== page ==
Gottfried Weilharter

Hospitals are very complex expert organizations. While to the outside world, hospitals are buzzing with activities aimed at achieving excellent medical solutions and caring patients in an atmosphere of tension between life and death, the real issues and problems within a hospital revolve around the challenges of increasing developments in medicine and quality of the organization and it's personnel.

The development of Leadership Competence in a hospital depends on several criteria, like training programs (cf. Chapter 20 in this volume by Brock, Garbsch, & Wilhelmer) collaboration structures between leaders on different hierarchical levels and between different professions. Besides all that a consulting concept put forward to the managers in different hierarchical levels is of crucial importance.

This report describes a complex structure of consulting and support for leadership. This consulting structure is build up in a public regional hospital owner in the province of Upper Austria. Owning a market share of approximately 45%, the Upper Austrian Health and Hospital Corporation (gespag) is Upper Austria's major hospital owner, operating 10 hospitals. The gespag employs about 10.000 people, of which about 500 are leaders in different hierarchical levels. The legal form of the Upper Austrian gespag is a public limited company. The province of Upper Austria is the sole owner. The top management consists of the supervisory board, 3 executive directors and 5 departmental directors. The gespag management center embraces about 60 people. Each of the 10 hospitals of the gespag is managed by three directors: medical director, director of nursing and director of finance and administration. Each department in a hospital, for example the department of surgery, is managed by two persons, one member of the medical staff and one of the nursing staff.


Management, leaders, and employees in hospitals have to deal with complex personal and organizational problems and challenges.

Hospitals are as expert organizations permanently confronted with conflicting expectations of action and performance based on their environment: politics, economy, science and citizens as patients. Understanding the intrinsic logic of these four subsystems of society becomes a central condition for the planning and implementation of change processes in health-care organizations.... [Leaders] have to prove their capability to understand the different sub-systems of health organizations and to meet the specific needs of all key players involved. Acting as reliable role models for trust-based dialogues, being an "alien equal" among equals as well as keeping professional distance from all different stakeholders of the health-care organizations turn out to be success factors for managers. (cf. Chapter 20 in this volume by Brock, Garbsch, & Wilhelmer)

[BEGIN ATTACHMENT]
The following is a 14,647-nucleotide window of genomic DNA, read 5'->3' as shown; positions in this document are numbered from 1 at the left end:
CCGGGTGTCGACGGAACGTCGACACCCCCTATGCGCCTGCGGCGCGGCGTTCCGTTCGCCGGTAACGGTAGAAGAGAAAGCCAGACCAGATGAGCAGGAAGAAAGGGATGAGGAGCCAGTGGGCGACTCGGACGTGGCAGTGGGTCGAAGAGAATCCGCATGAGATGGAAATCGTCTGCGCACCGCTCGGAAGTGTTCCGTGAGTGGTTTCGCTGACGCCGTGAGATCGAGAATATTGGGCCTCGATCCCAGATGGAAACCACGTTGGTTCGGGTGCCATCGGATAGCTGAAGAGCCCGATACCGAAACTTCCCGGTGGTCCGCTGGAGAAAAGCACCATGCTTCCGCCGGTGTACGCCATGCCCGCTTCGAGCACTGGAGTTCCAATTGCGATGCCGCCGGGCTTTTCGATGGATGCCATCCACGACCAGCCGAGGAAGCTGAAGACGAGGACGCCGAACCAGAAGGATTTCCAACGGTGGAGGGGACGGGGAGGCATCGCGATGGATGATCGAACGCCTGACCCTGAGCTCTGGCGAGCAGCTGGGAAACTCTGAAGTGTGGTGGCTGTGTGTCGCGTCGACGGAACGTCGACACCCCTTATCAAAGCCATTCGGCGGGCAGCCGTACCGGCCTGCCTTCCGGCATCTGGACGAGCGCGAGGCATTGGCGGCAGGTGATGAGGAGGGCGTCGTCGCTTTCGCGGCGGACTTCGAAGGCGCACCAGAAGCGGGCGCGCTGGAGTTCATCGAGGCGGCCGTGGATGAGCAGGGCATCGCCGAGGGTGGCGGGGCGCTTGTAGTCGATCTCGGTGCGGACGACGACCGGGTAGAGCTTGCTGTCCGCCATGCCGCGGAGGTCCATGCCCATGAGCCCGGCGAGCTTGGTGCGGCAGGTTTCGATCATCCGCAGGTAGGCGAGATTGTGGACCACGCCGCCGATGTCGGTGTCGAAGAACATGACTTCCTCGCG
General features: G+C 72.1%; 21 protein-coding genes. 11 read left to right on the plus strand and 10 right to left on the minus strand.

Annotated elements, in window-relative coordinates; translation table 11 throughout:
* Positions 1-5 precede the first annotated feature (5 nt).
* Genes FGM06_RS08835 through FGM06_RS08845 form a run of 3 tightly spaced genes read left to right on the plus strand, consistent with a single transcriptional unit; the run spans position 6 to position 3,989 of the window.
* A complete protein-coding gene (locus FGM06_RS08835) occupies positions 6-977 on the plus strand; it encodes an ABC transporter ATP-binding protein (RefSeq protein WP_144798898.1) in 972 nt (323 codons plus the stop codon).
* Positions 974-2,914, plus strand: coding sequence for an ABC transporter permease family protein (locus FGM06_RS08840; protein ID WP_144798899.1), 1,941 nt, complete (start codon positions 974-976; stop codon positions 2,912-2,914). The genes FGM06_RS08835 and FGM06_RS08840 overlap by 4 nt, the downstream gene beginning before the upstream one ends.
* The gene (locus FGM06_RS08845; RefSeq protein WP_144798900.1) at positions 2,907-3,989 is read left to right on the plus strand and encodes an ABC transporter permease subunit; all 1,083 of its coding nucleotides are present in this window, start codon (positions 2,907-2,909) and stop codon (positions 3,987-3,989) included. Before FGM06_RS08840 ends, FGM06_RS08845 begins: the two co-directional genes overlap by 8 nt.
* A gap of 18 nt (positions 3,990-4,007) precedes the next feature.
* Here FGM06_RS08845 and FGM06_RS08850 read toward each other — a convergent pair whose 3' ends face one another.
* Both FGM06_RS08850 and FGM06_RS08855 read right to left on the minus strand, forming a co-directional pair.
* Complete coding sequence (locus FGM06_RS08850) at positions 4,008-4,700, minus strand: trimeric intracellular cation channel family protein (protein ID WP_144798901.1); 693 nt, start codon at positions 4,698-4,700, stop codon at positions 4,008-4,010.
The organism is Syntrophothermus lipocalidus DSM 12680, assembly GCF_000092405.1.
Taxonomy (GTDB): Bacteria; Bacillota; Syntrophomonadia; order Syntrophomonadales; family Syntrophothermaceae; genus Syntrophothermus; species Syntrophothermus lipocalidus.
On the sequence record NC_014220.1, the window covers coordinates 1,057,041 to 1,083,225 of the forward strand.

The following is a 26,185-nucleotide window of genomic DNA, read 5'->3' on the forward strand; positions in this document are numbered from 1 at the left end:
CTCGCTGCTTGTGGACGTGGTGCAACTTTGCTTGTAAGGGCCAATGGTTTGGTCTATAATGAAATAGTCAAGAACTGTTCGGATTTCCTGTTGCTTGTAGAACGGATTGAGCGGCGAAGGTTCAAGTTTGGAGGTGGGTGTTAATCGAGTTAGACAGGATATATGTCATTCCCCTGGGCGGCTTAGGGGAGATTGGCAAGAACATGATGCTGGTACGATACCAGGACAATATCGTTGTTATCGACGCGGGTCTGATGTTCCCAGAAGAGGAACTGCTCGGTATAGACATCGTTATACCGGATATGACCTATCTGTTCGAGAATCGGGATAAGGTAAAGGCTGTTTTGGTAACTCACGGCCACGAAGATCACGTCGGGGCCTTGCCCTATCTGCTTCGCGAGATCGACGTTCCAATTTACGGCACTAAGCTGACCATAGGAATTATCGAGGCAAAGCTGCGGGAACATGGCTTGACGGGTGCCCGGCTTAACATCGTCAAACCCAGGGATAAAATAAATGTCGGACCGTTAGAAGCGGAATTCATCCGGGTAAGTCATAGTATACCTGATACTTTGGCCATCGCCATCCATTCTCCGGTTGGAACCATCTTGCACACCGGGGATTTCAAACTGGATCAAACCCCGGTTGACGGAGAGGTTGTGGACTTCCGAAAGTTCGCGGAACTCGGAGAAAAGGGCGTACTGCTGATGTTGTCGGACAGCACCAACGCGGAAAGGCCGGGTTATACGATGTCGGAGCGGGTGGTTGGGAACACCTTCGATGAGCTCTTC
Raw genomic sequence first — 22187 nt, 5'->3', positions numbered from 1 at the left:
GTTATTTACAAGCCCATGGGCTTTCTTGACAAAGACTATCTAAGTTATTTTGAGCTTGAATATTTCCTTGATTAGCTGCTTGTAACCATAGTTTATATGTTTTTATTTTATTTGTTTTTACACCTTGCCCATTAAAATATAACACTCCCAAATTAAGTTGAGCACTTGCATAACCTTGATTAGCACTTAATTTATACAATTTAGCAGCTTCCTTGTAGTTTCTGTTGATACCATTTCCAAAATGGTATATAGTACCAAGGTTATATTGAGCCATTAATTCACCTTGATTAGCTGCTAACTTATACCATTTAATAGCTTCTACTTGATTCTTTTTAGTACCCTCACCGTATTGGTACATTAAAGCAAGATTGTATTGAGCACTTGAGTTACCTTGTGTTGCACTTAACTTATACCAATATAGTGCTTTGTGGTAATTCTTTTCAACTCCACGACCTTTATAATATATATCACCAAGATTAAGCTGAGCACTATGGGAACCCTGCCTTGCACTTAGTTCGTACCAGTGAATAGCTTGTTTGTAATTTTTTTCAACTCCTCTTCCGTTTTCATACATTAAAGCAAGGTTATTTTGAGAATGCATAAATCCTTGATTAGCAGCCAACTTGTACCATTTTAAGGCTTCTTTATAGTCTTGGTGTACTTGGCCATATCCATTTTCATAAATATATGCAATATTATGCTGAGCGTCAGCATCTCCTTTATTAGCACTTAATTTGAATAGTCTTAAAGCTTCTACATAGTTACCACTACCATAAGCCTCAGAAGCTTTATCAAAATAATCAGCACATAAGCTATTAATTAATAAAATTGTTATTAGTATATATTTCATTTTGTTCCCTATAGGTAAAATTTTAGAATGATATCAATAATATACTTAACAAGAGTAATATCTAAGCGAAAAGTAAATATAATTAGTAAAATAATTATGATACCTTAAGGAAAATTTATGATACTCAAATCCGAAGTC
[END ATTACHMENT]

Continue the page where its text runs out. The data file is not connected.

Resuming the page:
Hospitals need professional organizational development (OD) support, which has to be created by successful cooperation between management, internal and external consulting competences.

My main experiences in 13 years consulting in hospitals are: first it's necessary to solve problems in communication and cooperation there, where they arise, to be specific, between directly involved participants— "stakeholder of the problems." Moreover it's important, that all participants of troubles in communication and cooperation are supported to solve their problems at the right time, not too early and not too late. In most cases participants ask too late for support and consulting, so that problems and conflicts are already escalated on a high level. And at least it's necessary to underscore, that problems in communication and cooperation are basically not interpreted as personal troubles of employees, but rather are well-founded in deficient leadership competence, low quality of communication in team-meetings, ambiguous responsibilities within the teams and unclear assignments of tasks between the different professions.

Leaders are confronted again and again with difficult situations and decisions, which can have drastic consequences for teams or individuals. As experts in medical treatment, therapy and care, leaders in hospitals are focused on their specialized knowledge of their profession. Particularly relevant for professional change in hospitals seems to be the social competence of leaders, which helps to steer the boat of change through storms of uncertainty. Team leaders in hospitals need support from their own superiors, that is, leaders in middle and executive boards. They ask for trust, honesty and for professional support such as coaching.

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